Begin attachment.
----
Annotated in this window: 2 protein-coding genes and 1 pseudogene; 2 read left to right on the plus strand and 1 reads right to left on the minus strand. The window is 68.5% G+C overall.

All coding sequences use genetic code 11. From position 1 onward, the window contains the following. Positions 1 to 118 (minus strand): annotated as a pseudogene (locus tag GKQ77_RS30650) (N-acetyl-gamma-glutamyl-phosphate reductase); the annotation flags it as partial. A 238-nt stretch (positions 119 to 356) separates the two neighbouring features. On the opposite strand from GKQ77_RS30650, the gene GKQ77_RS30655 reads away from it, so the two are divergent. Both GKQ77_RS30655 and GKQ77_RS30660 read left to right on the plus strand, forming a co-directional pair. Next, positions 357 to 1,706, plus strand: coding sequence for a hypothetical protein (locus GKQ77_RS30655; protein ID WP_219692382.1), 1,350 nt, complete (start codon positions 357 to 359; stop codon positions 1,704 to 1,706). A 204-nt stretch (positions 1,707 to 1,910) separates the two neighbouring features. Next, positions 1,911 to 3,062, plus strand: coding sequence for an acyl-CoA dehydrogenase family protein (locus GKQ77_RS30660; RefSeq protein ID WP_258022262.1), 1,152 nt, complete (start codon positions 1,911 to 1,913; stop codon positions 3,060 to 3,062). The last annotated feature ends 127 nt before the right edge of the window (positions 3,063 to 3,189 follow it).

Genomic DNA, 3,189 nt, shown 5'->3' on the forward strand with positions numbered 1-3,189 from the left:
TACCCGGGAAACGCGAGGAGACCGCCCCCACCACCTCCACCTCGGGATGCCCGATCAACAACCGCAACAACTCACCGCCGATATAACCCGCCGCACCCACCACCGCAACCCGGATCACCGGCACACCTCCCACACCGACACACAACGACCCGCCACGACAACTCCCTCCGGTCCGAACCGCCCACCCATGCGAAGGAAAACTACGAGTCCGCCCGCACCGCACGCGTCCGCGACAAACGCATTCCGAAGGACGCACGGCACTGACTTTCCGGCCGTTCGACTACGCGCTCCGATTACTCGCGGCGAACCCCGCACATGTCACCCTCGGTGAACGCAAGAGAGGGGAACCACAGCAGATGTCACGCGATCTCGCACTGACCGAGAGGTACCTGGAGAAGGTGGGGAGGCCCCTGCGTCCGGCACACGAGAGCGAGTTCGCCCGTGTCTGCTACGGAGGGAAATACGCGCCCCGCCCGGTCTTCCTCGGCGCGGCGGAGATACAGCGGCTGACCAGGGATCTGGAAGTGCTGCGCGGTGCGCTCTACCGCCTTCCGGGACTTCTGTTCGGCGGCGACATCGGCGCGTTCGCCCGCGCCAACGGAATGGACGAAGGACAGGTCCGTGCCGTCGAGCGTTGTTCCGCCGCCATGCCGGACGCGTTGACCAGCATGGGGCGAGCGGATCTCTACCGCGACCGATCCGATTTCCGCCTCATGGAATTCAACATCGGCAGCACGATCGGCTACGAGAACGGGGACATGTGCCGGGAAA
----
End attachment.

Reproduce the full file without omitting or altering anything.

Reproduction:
Annotated in this window: 2 protein-coding genes and 1 pseudogene; 2 read left to right on the plus strand and 1 reads right to left on the minus strand. The window is 68.5% G+C overall.

All coding sequences use genetic code 11. From position 1 onward, the window contains the following. Positions 1 to 118 (minus strand): annotated as a pseudogene (locus tag GKQ77_RS30650) (N-acetyl-gamma-glutamyl-phosphate reductase); the annotation flags it as partial. A 238-nt stretch (positions 119 to 356) separates the two neighbouring features. On the opposite strand from GKQ77_RS30650, the gene GKQ77_RS30655 reads away from it, so the two are divergent. Both GKQ77_RS30655 and GKQ77_RS30660 read left to right on the plus strand, forming a co-directional pair. Next, positions 357 to 1,706, plus strand: coding sequence for a hypothetical protein (locus GKQ77_RS30655; protein ID WP_219692382.1), 1,350 nt, complete (start codon positions 357 to 359; stop codon positions 1,704 to 1,706). A 204-nt stretch (positions 1,707 to 1,910) separates the two neighbouring features. Next, positions 1,911 to 3,062, plus strand: coding sequence for an acyl-CoA dehydrogenase family protein (locus GKQ77_RS30660; RefSeq protein ID WP_258022262.1), 1,152 nt, complete (start codon positions 1,911 to 1,913; stop codon positions 3,060 to 3,062). The last annotated feature ends 127 nt before the right edge of the window (positions 3,063 to 3,189 follow it).

Genomic DNA, 3,189 nt, shown 5'->3' on the forward strand with positions numbered 1-3,189 from the left:
TACCCGGGAAACGCGAGGAGACCGCCCCCACCACCTCCACCTCGGGATGCCCGATCAACAACCGCAACAACTCACCGCCGATATAACCCGCCGCACCCACCACCGCAACCCGGATCACCGGCACACCTCCCACACCGACACACAACGACCCGCCACGACAACTCCCTCCGGTCCGAACCGCCCACCCATGCGAAGGAAAACTACGAGTCCGCCCGCACCGCACGCGTCCGCGACAAACGCATTCCGAAGGACGCACGGCACTGACTTTCCGGCCGTTCGACTACGCGCTCCGATTACTCGCGGCGAACCCCGCACATGTCACCCTCGGTGAACGCAAGAGAGGGGAACCACAGCAGATGTCACGCGATCTCGCACTGACCGAGAGGTACCTGGAGAAGGTGGGGAGGCCCCTGCGTCCGGCACACGAGAGCGAGTTCGCCCGTGTCTGCTACGGAGGGAAATACGCGCCCCGCCCGGTCTTCCTCGGCGCGGCGGAGATACAGCGGCTGACCAGGGATCTGGAAGTGCTGCGCGGTGCGCTCTACCGCCTTCCGGGACTTCTGTTCGGCGGCGACATCGGCGCGTTCGCCCGCGCCAACGGAATGGACGAAGGACAGGTCCGTGCCGTCGAGCGTTGTTCCGCCGCCATGCCGGACGCGTTGACCAGCATGGGGCGAGCGGATCTCTACCGCGACCGATCCGATTTCCGCCTCATGGAATTCAACATCGGCAGCACGATCGGCTACGAGAACGGGGACATGTGCCGGGAAA